Pro-environment groups in the country sent a letter to President Rodrigo Duterte this week to request for the immediate release of a list of “non-environmentally acceptable products and packaging,” and include single-use plastics.
In a letter sent to the Office of the President on September 29, the groups asked Duterte to order the National Solid Waste Management Commission to immediately ban single-use plastic through the release of the list.
“This mandate is two-decade long overdue and the commission only listed plastic soft drink straw and stirrer in February,” said the group in a statement released to the media on Wednesday.
The groups said the plastic pollution crisis in the country should be addressed “as urgently as COVID-19 response.”
“The longer we don’t ban single-use plastics, the worse it will get,” it added.
The groups recommended the following in the inclusion of “non-environmentally acceptable products and packaging” list:
- plastic labo bags
- plastic bags including oxo-degradable plastics
- plastic cutleries: spoon, fork, and knives
- plastic straws
- plastic stirrers
- plastic bottles
- plastic cups and plates
- thin plastic take-out containers
- styrofoam or polystyrene food containers
- sachet, packaging, or products that are multilayered with other materials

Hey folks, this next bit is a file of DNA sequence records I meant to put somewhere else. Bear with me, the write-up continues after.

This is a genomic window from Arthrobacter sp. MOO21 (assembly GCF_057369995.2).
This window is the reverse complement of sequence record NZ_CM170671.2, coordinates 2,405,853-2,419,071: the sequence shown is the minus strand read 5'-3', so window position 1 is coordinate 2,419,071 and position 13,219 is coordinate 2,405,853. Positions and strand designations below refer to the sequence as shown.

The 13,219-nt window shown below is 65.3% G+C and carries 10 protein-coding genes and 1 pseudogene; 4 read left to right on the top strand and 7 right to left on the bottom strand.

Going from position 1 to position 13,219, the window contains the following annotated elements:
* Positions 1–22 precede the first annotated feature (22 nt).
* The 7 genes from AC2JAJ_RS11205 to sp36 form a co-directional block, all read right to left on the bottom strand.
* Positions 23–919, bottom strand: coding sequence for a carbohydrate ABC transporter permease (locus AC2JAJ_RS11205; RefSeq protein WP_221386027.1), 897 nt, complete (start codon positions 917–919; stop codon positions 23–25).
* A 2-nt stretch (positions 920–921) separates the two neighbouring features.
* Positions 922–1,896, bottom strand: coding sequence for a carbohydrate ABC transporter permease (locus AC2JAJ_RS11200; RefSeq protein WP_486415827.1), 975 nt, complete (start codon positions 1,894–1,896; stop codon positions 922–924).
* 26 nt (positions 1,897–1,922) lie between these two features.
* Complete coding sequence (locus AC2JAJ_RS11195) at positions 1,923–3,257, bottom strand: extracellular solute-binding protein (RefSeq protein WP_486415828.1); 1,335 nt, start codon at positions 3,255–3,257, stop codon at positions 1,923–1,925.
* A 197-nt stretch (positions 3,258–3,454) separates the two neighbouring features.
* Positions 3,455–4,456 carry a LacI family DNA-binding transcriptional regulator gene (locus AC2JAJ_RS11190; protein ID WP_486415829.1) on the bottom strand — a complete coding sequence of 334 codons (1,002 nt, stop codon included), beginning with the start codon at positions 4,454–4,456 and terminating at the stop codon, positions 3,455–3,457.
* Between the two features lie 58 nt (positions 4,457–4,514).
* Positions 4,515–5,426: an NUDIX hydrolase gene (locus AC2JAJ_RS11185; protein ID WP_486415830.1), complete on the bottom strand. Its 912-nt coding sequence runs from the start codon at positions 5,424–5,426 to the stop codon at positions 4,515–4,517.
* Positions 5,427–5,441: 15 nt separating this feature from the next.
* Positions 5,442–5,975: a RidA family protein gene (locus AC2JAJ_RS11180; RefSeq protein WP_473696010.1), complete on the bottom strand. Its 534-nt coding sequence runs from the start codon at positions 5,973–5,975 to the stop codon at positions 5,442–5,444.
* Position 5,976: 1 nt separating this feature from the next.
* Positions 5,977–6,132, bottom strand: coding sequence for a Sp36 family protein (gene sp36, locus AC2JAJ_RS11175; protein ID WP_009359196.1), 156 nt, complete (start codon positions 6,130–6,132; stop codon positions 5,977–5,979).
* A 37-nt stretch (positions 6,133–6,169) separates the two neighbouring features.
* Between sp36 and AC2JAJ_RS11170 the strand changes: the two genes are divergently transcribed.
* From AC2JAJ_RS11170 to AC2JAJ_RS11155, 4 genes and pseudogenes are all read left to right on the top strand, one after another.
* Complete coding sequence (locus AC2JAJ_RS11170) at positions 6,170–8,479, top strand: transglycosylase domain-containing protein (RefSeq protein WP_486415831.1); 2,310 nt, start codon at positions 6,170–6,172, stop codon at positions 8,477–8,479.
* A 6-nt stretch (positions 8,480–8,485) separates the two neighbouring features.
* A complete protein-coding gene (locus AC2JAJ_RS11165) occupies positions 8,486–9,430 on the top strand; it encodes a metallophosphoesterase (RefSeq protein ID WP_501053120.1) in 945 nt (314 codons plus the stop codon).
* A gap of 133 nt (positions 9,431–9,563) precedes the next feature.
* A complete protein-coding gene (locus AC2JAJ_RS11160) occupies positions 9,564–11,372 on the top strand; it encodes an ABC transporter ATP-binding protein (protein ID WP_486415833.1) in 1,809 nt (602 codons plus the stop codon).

The groups reiterated that plastic is not just a waste management issue but a climate and health concern “that continues to worsen due to the pandemic.”
At least 95 local government units have already issued resolutions urging the National Solid Waste Management Commission to release the list and include single-use plastics.
In 2019, Duterte considered the ban on plastics during a discussion on climate change in his Cabinet.
Several bills aimed at combating plastic pollution are currently pending in Congress, including a proposal to ban single-use plastics, but none of the measures are close to becoming law.
The Philippines ranked third in the world for failing to deal with its plastics, according to a 2015 study by the University of Georgia, which said 81 percent of the country’s plastics waste was mismanaged.
Plastic waste has reached worrying proportions in the Philippines, which has the fifth longest coastline in the world, given the staggering amount of throw-away plastic used.
A recent study by environment group Global Alliance for Incinerator Alternatives showed that close to 60 billion pieces of sachets and 34 billion pieces of plastic bags are discarded in the Philippines yearly.
“Our oceans are already drowning in plastics. Our existing environmental laws are powerful, it is powerful enough to end the plastic crisis,” said Gloria Estenzo Ramos, vice president of the group Oceana.
She noted, however, that the implementation “falls short” even as the commission that is tasked to implement the law is composed of 14 national government agencies.
“[The law] was passed 21 years ago but to date, not much has been done to address the perils of plastic pollution,” said Ramos.
“We are reaching out to the Office of the President as [Duterte’s] term comes to an end,” said Coleen Salamat of EcoWaste Coalition.
“To truly address the plastic and climate crisis, we have to stop it at source. We sincerely hope that the administration will follow through on this promise,” said Salamat.
Among those who signed the letter to the president are the EcoWaste Coalition, Break Free from Plastic, Global Alliance for Incinerator Alternatives, Greenpeace Philippines, Health Care Without Harm South East Asia, Mother Earth Foundation, and Oceana Philippines.